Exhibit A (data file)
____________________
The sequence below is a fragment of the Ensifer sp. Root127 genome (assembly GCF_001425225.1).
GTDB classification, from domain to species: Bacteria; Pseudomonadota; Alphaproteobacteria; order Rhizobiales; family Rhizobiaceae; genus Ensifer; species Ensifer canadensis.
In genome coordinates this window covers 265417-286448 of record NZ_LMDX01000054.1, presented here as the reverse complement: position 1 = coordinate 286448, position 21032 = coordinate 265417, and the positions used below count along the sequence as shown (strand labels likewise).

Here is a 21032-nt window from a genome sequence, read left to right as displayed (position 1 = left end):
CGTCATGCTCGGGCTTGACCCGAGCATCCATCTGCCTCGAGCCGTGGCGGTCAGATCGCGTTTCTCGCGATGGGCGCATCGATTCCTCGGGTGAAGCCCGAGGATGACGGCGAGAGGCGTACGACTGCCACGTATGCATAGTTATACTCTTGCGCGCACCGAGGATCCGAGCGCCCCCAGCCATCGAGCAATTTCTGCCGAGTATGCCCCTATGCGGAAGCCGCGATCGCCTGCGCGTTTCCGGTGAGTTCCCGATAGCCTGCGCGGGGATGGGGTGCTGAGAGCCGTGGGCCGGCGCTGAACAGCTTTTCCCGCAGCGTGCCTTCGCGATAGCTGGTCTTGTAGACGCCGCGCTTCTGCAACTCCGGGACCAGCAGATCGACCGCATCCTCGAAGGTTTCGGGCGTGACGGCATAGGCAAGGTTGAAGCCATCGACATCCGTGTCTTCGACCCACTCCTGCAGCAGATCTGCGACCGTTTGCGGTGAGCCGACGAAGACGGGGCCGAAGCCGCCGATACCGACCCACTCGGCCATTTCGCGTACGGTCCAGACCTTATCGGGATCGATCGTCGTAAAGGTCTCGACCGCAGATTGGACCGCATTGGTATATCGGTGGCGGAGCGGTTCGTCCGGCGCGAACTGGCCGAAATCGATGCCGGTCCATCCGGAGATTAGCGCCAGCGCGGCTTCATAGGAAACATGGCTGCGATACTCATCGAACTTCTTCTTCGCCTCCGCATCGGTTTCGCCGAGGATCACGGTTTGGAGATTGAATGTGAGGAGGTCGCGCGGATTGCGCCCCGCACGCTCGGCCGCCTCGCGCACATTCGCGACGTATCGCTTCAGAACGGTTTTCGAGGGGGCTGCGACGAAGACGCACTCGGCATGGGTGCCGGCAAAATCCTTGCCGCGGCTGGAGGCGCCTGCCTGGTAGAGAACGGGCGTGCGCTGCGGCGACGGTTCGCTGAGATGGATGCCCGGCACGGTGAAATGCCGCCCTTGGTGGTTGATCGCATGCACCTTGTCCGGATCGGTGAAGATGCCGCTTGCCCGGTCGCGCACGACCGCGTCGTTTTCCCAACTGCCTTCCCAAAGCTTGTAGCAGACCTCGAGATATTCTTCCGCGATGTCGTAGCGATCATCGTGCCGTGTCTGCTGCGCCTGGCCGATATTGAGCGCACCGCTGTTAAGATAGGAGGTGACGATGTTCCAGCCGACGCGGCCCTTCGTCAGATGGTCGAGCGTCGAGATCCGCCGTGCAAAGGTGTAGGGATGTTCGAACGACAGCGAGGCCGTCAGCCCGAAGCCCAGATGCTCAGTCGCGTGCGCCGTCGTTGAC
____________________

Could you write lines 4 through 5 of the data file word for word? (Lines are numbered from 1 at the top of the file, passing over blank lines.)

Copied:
Here is a 21032-nt window from a genome sequence, read left to right as displayed (position 1 = left end):
CGTCATGCTCGGGCTTGACCCGAGCATCCATCTGCCTCGAGCCGTGGCGGTCAGATCGCGTTTCTCGCGATGGGCGCATCGATTCCTCGGGTGAAGCCCGAGGATGACGGCGAGAGGCGTACGACTGCCACGTATGCATAGTTATACTCTTGCGCGCACCGAGGATCCGAGCGCCCCCAGCCATCGAGCAATTTCTGCCGAGTATGCCCCTATGCGGAAGCCGCGATCGCCTGCGCGTTTCCGGTGAGTTCCCGATAGCCTGCGCGGGGATGGGGTGCTGAGAGCCGTGGGCCGGCGCTGAACAGCTTTTCCCGCAGCGTGCCTTCGCGATAGCTGGTCTTGTAGACGCCGCGCTTCTGCAACTCCGGGACCAGCAGATCGACCGCATCCTCGAAGGTTTCGGGCGTGACGGCATAGGCAAGGTTGAAGCCATCGACATCCGTGTCTTCGACCCACTCCTGCAGCAGATCTGCGACCGTTTGCGGTGAGCCGACGAAGACGGGGCCGAAGCCGCCGATACCGACCCACTCGGCCATTTCGCGTACGGTCCAGACCTTATCGGGATCGATCGTCGTAAAGGTCTCGACCGCAGATTGGACCGCATTGGTATATCGGTGGCGGAGCGGTTCGTCCGGCGCGAACTGGCCGAAATCGATGCCGGTCCATCCGGAGATTAGCGCCAGCGCGGCTTCATAGGAAACATGGCTGCGATACTCATCGAACTTCTTCTTCGCCTCCGCATCGGTTTCGCCGAGGATCACGGTTTGGAGATTGAATGTGAGGAGGTCGCGCGGATTGCGCCCCGCACGCTCGGCCGCCTCGCGCACATTCGCGACGTATCGCTTCAGAACGGTTTTCGAGGGGGCTGCGACGAAGACGCACTCGGCATGGGTGCCGGCAAAATCCTTGCCGCGGCTGGAGGCGCCTGCCTGGTAGAGAACGGGCGTGCGCTGCGGCGACGGTTCGCTGAGATGGATGCCCGGCACGGTGAAATGCCGCCCTTGGTGGTTGATCGCATGCACCTTGTCCGGATCGGTGAAGATGCCGCTTGCCCGGTCGCGCACGACCGCGTCGTTTTCCCAACTGCCTTCCCAAAGCTTGTAGCAGACCTCGAGATATTCTTCCGCGATGTCGTAGCGATCATCGTGCCGTGTCTGCTGCGCCTGGCCGATATTGAGCGCACCGCTGTTAAGATAGGAGGTGACGATGTTCCAGCCGACGCGGCCCTTCGTCAGATGGTCGAGCGTCGAGATCCGCCGTGCAAAGGTGTAGGGATGTTCGAACGACAGCGAGGCCGTCAGCCCGAAGCCCAGATGCTCAGTCGCGTGCGCCGTCGTTGAC